Huge storms sweep entire galaxies clean

The infred space observatory Herschel discovers how Milky Way systems lose substance 

May 11, 2011

With observations from the PACS instrument on board the ESA Herschel space observatory, an international team of scientists led by the Max Planck Institute for Extraterrestrial Physics have found gigantic storms of molecular gas gusting in the centres of many galaxies. Some of these massive outflows reach velocities of more than 1000 kilometres per second, i.e. thousands of times faster than in terrestrial hurricanes. The observations show that the more active galaxies contain stronger winds, which can blow away the entire gas reservoir in a galaxy, thereby inhibiting both further star formation and the growth of the central black hole. This finding confirms accepted theories of galaxy evolution and is the first conclusive evidence for the importance of galactic winds in this episode of the history of elliptical galaxies.

Schematic fingerprint: to trace the galactic wind, Herschel-PACS uses a particular spectral line of the hydroxyl molecule (OH). The emission from the galactic centre passes through the gas clouds along the line of sight, in which OH molecules absorb the light – and since these gas clouds are speeding towards us, the absorption lines are blue-shifted.  At the same time, all gas clouds emit the OH line, especially those who are not on a direct line of sight to the black hole – and as they are moving away from us, this light is red-shifted.

“Herschel's sensitivity enabled us to detect these gigantic galactic storms, and to demonstrate, for the first time, that they may be strong enough to shut down stellar production entirely,” says co-author Albrecht Poglitsch, also from MPE and the Principal Investigator of PACS.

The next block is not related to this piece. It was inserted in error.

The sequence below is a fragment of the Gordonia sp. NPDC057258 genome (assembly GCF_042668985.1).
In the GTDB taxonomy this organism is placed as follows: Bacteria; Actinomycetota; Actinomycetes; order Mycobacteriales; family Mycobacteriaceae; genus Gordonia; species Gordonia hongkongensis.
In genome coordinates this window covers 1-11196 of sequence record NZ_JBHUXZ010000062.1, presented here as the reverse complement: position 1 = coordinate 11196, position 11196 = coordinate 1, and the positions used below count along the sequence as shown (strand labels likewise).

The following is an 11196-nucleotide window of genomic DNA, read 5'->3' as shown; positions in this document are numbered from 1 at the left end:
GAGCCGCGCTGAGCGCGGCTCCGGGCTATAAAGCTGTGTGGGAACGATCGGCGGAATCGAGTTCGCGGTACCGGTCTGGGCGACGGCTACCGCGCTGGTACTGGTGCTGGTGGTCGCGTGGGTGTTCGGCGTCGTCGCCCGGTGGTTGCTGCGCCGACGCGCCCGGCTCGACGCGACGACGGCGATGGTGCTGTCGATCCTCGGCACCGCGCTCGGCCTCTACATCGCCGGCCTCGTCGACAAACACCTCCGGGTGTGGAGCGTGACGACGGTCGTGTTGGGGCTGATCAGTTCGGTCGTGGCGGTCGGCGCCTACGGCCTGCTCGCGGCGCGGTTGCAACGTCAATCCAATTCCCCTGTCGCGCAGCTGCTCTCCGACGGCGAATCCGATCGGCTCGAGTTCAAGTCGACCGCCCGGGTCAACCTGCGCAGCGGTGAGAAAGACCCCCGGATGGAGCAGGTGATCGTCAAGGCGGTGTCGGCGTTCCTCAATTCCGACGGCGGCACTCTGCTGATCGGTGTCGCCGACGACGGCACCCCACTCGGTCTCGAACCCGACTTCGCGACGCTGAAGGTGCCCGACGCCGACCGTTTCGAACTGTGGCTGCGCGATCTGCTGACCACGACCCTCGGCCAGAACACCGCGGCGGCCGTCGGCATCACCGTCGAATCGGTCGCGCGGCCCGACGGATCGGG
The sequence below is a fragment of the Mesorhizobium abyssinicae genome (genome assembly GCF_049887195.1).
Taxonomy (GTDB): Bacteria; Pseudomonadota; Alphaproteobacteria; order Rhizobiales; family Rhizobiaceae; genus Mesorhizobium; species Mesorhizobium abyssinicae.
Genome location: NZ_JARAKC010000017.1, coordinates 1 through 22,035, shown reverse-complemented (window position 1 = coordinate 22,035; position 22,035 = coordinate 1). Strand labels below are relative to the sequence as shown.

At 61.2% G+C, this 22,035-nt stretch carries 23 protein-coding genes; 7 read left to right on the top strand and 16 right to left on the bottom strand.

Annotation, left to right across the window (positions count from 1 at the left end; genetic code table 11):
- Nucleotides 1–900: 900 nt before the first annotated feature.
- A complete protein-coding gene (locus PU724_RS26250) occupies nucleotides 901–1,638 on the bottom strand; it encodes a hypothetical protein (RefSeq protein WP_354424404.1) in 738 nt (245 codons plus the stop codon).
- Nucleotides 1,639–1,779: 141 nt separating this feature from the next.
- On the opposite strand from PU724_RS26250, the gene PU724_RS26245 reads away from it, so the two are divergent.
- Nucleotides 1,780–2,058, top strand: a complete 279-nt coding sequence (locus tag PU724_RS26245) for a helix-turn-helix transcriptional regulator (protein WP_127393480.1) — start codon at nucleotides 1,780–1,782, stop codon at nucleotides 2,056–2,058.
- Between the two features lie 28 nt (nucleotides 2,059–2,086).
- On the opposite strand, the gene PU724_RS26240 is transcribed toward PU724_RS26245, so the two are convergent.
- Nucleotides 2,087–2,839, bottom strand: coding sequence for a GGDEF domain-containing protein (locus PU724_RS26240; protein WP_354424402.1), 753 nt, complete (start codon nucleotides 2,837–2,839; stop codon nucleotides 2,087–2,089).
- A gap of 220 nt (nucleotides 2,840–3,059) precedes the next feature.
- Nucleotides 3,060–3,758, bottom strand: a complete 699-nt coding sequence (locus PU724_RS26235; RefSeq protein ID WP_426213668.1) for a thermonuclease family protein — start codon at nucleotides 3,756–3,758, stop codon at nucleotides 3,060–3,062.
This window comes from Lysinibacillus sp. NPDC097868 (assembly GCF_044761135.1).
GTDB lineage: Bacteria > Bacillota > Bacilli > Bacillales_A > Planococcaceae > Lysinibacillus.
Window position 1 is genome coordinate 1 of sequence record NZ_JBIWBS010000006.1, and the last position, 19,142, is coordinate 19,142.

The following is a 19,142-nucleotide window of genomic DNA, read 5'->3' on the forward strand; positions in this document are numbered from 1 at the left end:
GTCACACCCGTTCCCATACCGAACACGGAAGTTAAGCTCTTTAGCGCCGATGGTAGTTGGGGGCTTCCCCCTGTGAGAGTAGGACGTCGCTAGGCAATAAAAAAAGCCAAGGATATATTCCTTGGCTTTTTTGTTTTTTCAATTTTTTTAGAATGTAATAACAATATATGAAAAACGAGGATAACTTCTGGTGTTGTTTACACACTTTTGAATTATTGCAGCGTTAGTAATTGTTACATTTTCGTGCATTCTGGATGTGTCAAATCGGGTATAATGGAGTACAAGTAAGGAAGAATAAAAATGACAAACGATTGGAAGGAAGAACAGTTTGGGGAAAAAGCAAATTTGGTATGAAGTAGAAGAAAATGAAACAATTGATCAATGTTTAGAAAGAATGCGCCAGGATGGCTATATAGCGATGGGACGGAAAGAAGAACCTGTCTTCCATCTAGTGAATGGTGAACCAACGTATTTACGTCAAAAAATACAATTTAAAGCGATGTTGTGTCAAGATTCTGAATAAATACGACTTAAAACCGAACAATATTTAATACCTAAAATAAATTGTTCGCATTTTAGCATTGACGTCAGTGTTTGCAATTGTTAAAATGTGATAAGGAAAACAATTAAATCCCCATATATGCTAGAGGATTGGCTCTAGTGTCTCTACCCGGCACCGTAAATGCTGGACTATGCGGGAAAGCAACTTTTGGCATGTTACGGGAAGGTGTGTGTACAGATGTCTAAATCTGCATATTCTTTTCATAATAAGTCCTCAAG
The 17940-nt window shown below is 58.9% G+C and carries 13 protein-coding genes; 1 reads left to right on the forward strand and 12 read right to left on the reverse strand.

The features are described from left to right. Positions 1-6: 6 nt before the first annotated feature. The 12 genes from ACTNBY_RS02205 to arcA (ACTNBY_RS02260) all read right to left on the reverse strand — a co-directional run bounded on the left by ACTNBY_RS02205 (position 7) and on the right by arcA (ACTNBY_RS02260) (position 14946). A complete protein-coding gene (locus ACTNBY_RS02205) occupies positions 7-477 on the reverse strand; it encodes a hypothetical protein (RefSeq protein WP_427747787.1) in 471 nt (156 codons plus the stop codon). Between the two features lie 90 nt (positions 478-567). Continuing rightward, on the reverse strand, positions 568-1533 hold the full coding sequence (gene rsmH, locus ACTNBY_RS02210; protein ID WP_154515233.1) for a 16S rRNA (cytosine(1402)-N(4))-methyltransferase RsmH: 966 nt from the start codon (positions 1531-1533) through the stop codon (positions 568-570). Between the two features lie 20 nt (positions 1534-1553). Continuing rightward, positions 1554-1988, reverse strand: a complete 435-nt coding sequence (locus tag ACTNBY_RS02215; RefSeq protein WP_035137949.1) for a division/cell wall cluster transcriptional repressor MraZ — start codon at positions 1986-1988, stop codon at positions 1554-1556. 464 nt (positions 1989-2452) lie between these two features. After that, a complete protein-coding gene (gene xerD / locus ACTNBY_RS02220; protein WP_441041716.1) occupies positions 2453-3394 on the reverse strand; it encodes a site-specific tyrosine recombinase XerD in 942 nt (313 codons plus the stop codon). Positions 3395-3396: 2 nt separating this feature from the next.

The sample of galaxies observed is still too small to pin down the driving force behind these outflows. The first results seem to indicate that the galaxies fall in two categories: starburst-dominated objects loose material of up to a few hundred solar masses per year which is similar to their star formation rate; with velocities of a few hundred kilometres per second these outflows are probably driven by radiation pressure from starbursts or supernovae explosions. Galaxies dominated by the activity of the black hole in their centre loose material at much higher rates, up to a thousand solar masses per year or more; with velocities around 1000 kilometres per second these outflows are probably powered mostly by radiation pressure from the active galactic nucleus. To confirm these first conclusions and study potential trends in the outflow characteristics, the Herschel-PACS observations will continue to cover a much larger sample of galaxies.


PACS has been developed by a consortium of institutes led by MPE (Germany) and including UVIE (Austria); KU Leuven, CSL, IMEC (Belgium); CEA, LAM (France); MPIA (Germany); INAF-IFSI/OAA/OAP/OAT, LENS, SISSA (Italy); IAC (Spain). This development has been supported by the funding agencies BMVIT (Austria), ESA-PRODEX (Belgium), CEA/CNES (France), DLR (Germany), ASI/INAF (Italy), and CICYT/MCYT (Spain).

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